Once we received a flyer promoting a youth event at a nearby congregation. While some of the speakers were unfamiliar, nothing seemed wrong. Later, however, a friend called to ask if I had seen the unedited flyer. It turned out the unfamiliar speakers were from denominational churches, and identified as such by handouts circulated in-house at the host congregation.
When I called to ask why we received an edited version, the preacher who mailed out the flyer was blunt in his reason. He knew if they fully identified the speakers, our congregation would not promote the event.
The Whole Truth
Duplicity, while appalling, has grown common among our fellowship. Integrity, in contrast, was central to the work of the church the apostle Paul commended to a young evangelist:
Show yourself in all respects to be a model of good works, and in your teaching show integrity, dignity, and sound speech that cannot be condemned, so that an opponent may be put to shame, having nothing evil to say about us. (Titus 2:7-8)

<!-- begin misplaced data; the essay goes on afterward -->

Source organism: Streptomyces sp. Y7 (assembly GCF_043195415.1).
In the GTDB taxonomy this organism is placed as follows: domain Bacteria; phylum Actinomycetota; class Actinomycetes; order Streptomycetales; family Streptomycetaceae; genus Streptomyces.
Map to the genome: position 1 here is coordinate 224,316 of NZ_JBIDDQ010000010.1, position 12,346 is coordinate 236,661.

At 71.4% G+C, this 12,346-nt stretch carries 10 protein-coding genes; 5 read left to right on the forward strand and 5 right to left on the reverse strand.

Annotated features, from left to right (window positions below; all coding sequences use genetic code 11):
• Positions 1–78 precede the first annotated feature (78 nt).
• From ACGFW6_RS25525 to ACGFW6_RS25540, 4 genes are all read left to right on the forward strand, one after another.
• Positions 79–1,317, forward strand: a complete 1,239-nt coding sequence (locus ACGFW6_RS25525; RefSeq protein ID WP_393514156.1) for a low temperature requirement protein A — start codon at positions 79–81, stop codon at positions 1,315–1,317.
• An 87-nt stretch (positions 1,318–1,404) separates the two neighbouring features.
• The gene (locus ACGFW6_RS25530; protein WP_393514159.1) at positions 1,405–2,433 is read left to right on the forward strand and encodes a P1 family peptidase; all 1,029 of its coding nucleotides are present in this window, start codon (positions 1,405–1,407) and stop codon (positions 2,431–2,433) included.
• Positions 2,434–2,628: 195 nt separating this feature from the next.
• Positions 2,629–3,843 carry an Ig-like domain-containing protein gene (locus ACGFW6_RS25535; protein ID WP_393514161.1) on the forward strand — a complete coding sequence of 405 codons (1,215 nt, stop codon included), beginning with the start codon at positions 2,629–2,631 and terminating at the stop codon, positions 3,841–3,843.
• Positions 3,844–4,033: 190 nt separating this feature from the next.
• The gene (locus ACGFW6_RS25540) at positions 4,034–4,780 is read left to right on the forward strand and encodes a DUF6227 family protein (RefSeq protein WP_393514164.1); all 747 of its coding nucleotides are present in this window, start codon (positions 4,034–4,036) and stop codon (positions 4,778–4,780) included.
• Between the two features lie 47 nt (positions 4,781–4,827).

This was the standard Paul set for his own ministry:
But we have renounced disgraceful, underhanded ways. We refuse to practice cunning or to tamper with God’s word, but by the open statement of the truth we would commend ourselves to everyone’s conscience in the sight of God. (2 Cor. 4:2)
No dirt under the rug, no hidden agenda, nothing of which to be ashamed — an “open statement of the truth” empowered Paul’s work.
Nothing but the Truth
We must ask ourselves: are we permitting shady practices and ominous teachings to hide in dark corners of our fellowship? Not only must we keep ourselves honest, we must be forthright in asking honest questions of others and in demanding honest answers.
Some problems facing the church spring directly from a cover-up of error; many more spring from a passive complicity in not exposing the problem.
“Sunlight,” Justice Louis Brandeis once observed, “is the best disinfectant.”